Many of us have worked on cases where the ultimate property settlement was hampered due to lack of liquidity. This often occurs in families where the most significant asset is either a closely held business or real estate.
Often one of the parties requests that the ultimate disposition of these non-liquid assets be finalized some time in the future when the closely held business or real estate interest is sold. He or she further posits that the real value of these assets will only be known with certainty at the time of sale.
Although this is a strong argument, this is often described as a “RFD” (recipe for disaster). There is a significant tax reason not to delay the property settlement until the ultimate sale.
The Internal Revenue Code states that “no gain or loss is recognized to the transferor on a transfer of property between spouses or between former spouses incident to a divorce, nor is the value of the property included in the gross income of the transferee”.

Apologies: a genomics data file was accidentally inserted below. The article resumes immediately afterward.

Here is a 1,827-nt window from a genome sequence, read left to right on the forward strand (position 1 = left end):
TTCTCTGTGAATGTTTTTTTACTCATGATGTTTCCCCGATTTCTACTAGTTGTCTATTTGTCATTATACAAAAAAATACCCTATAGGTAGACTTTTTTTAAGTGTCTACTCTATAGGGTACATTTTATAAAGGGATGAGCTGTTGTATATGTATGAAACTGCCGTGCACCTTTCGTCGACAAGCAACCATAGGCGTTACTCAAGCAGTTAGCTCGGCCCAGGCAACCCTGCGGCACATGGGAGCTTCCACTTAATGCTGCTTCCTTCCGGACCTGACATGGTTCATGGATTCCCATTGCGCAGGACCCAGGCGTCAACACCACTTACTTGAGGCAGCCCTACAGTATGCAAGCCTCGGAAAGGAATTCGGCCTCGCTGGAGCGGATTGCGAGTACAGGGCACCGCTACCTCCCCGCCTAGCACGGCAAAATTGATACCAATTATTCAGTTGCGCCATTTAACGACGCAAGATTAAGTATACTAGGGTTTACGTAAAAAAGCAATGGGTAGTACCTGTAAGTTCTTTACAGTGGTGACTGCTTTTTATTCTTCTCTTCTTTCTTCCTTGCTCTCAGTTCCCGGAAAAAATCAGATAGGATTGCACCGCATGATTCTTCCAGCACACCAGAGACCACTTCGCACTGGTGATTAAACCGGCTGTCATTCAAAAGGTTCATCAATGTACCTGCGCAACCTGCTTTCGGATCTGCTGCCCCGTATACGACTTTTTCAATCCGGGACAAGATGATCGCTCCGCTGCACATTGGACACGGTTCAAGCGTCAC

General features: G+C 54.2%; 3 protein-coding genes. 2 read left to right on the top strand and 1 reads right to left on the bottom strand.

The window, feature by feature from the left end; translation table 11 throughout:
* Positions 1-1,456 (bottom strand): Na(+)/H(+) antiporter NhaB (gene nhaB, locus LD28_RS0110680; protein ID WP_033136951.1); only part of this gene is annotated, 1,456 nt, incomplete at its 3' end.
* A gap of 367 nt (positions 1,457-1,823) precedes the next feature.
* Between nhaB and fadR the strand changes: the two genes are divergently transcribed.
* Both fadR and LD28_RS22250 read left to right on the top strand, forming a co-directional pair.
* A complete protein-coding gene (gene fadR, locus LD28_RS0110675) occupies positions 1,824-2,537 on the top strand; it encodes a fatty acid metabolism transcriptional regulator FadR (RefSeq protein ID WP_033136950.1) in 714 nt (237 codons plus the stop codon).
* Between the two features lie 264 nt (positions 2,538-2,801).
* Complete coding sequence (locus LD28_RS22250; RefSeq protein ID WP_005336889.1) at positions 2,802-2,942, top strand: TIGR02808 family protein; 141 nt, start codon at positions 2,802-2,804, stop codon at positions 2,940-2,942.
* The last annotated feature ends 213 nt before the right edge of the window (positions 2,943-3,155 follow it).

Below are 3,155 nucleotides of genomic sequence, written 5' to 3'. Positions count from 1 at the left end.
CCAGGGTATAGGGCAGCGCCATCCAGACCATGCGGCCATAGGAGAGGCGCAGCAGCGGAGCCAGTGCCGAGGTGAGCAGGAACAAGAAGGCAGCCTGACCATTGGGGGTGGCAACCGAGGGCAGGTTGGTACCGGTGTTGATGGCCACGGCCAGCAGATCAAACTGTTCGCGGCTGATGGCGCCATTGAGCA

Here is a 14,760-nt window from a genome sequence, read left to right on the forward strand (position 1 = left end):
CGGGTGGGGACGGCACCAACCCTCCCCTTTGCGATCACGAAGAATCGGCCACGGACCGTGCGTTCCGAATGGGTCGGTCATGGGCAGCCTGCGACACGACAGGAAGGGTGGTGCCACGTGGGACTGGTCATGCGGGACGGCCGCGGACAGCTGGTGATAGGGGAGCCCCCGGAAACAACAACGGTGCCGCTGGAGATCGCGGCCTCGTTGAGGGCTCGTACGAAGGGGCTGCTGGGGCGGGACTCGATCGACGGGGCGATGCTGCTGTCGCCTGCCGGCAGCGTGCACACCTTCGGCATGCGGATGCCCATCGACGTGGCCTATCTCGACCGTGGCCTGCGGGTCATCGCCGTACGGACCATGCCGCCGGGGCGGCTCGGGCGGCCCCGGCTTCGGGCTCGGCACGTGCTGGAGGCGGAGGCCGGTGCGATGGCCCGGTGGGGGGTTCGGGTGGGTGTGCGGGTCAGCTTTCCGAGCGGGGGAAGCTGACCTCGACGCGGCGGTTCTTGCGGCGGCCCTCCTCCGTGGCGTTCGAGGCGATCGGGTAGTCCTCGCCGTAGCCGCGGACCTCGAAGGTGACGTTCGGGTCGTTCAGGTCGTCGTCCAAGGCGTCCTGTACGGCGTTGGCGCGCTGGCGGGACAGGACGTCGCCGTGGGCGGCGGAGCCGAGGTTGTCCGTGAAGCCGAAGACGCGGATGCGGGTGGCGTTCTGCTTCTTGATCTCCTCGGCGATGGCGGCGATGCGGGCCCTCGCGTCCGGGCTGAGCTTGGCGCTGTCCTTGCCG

A property transfer is deemed to be incident to a divorce if
* The transfer occurs within one year after the date the marriage ends, OR
* The transfer is related to the ending of the marriage
A property transfer is related to the ending of the marriage if
* The transfer is made under the original or modified divorce or separation instrument, AND
* The transfer occurs within six years after the date the marriage ends.
This tax free transfer of property between divorcing parties is a tremendous tax benefit. If the ultimate transfer does not occur under these rules, the tax consequences could be devastating. For example, let’s assume 50% of the proceeds from the sale of a closely held business are transferred to a former spouse outside the requisite time period. Let’s further assume the company originally cost $100,000 and is valued at $400,000 at the time of the transfer. Tax will be owed on 50% of the $300,000 gain ($400,000 less $100,000) by the transferor. Even if the tax is incurred at capital gains tax rates, the tax is unnecessary.